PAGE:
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Trash Hauler GFL Slides on Trading Debut Amid Market Turmoil

Bloomberg logoBloomberg 3/3/2020 Crystal Tse and Divya Balji
a person standing in front of a green truck: A GFL Environmental Inc. garbage truck prepares to drop off a load of waste at a transfer station in Toronto, Ontario, Canada, on Thursday, Oct. 24, 2019. GFL, North America's fourth-largest waste hauler by revenue, seeks to raise as much as $2.1 billion in what would be the largest initial public offering in Canada since 2004. © Bloomberg A GFL Environmental Inc. garbage truck prepares to drop off a load of waste at a transfer station in Toronto, Ontario, Canada, on Thursday, Oct. 24, 2019. GFL, North America's fourth-largest waste hauler by revenue, seeks to raise as much as $2.1 billion in what would be the largest initial public offering in Canada since 2004.

(Bloomberg) -- GFL Environmental Inc. fell in its trading debut after raising $1.425 billion in the largest Canadian initial public offering in almost six years.

Shares of North America’s fourth-biggest waste hauler fell 12% to $16.80 in New York from its IPO price of $19, giving it a market value of $5.4 billion. GFL sold 75 million shares Monday in its initial sale, valuing the company at $5.87 billion based on 308.9 million shares outstanding.

GFL is the largest Canadian IPO since PrairieSky Royalty Ltd.’s offering of $1.54 billion in May 2014.

GFL had earlier planned to raise as much as $1.54 billion but was caught out by the panic over the coronavirus that swept markets last week. As markets calmed down Monday, the company decided to go ahead only to be faced by more market turmoil on Tuesday.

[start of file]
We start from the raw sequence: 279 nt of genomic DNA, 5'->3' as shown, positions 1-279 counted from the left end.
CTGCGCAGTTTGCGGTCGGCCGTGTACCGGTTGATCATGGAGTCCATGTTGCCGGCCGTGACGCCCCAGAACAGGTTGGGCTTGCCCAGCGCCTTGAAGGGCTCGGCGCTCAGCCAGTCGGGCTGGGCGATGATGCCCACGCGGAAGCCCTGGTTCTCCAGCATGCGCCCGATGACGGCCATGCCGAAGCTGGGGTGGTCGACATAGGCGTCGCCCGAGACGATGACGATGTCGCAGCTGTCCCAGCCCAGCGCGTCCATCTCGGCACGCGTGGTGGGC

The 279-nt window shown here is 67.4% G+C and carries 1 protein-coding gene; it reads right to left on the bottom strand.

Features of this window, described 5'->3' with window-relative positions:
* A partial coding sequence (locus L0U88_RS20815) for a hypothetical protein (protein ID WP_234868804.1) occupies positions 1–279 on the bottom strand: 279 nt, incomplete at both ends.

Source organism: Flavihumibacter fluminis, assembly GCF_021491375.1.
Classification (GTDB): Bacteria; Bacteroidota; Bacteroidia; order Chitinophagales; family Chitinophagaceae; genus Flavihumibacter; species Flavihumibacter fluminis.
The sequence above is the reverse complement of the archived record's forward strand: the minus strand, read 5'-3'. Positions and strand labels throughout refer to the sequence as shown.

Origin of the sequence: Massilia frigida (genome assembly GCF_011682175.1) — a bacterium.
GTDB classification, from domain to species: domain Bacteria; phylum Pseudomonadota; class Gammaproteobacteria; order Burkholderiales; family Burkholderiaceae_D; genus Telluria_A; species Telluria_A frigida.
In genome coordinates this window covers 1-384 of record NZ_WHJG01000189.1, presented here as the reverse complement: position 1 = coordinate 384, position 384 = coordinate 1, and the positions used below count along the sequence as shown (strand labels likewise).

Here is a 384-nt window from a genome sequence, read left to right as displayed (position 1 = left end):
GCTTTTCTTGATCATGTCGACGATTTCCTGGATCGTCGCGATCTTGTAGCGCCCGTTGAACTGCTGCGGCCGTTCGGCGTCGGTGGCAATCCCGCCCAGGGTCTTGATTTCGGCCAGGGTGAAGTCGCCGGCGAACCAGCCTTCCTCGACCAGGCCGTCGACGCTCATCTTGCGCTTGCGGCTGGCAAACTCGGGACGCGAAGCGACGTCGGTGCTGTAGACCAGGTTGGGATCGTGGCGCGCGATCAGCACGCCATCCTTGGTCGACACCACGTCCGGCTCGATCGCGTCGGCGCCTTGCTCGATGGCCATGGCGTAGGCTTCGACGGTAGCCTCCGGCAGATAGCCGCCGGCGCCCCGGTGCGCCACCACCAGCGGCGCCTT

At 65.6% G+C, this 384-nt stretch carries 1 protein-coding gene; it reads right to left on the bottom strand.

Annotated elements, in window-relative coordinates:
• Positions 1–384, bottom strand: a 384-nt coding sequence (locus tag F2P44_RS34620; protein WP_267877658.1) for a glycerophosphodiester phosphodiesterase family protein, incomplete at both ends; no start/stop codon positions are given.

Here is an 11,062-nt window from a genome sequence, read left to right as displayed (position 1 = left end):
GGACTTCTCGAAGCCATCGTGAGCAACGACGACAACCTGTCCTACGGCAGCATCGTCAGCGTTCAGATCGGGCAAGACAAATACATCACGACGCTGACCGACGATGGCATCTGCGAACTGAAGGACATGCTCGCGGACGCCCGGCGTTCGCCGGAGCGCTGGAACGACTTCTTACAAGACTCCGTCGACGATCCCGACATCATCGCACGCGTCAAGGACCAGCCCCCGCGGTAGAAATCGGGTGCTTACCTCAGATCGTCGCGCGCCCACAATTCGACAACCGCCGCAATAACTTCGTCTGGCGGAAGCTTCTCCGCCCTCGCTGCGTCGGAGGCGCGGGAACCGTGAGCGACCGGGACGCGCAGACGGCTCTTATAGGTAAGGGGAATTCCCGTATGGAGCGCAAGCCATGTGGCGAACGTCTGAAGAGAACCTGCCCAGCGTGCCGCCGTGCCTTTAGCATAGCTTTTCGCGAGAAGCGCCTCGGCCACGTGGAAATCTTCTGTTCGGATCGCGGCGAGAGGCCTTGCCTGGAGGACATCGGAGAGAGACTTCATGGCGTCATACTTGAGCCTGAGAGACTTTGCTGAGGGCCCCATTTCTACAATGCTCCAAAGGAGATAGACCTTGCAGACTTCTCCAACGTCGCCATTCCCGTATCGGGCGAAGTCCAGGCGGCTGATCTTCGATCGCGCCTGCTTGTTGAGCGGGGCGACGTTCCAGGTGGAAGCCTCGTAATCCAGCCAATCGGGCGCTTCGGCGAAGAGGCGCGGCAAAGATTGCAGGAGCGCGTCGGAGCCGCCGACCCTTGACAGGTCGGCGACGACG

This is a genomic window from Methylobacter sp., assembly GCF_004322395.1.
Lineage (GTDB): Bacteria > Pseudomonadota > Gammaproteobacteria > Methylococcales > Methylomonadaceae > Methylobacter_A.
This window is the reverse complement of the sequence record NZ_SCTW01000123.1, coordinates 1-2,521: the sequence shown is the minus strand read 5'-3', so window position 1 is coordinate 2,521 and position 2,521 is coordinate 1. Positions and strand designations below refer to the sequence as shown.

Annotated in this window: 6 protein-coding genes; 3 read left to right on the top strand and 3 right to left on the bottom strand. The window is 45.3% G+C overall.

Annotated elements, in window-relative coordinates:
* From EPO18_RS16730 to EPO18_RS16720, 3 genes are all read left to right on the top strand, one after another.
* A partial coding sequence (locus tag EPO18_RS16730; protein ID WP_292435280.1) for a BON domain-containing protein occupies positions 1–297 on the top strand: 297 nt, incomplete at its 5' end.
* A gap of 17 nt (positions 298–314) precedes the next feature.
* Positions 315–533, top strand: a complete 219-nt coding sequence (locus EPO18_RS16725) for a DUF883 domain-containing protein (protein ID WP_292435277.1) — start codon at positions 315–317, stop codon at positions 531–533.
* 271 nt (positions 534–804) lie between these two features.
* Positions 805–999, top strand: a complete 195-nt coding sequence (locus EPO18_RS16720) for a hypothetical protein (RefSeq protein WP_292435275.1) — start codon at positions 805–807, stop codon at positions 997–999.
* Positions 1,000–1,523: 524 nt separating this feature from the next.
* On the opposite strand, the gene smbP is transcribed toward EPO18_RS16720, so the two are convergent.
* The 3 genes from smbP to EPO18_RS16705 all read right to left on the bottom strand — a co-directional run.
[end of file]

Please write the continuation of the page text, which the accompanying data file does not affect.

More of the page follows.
“I’m thrilled that in the face of very challenging market conditions over the last week, we were able to successfully market and price one of the largest IPOs in TSX history,” GFL founder and Chief Executive Officer Patrick Dovigi said in an email Monday.

Read More: BC Partners Dodges ‘Scary’ Sell-Off as Rally Rescues GFL IPO

Separately, the company offered 15.5 million of 6% tangible equity units at $50 apiece concurrent with the IPO. It will receive net proceeds of about $2.09 billion and use that to pay down debt.

The offering is being led by JPMorgan Chase & Co., Bank of Montreal, Goldman Sachs Group Inc., Royal Bank of Canada and Bank of Nova Scotia.

GFL is third time lucky after canceling its IPO plans in November when investors balked at its debt load and questioned its growth prospects. It had sought to raise as much as $2.1 billion at the top end of its marketed range of $20 and $24 a share. Banks running the IPO could only muster support for the offering at about $18 a share, people familiar with the matter said at the time.

In 2018, GFL scrapped an earlier plans for an IPO after getting backing from BC Partners and the Ontario Teachers’ Pension Plan that allowed it to recapitalize. The company had aimed to raise as much as C$1 billion through a share sale, people familiar with the plan said in January 2018.

(Updates with market value in second paragraph.)

To contact the reporters on this story: Crystal Tse in New York at ctse44@bloomberg.net;Divya Balji in Toronto at dbalji1@bloomberg.net

To contact the editors responsible for this story: Liana Baker at lbaker75@bloomberg.net, ;Derek Decloet at ddecloet@bloomberg.net, Jacqueline Thorpe

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©2020 Bloomberg L.P.

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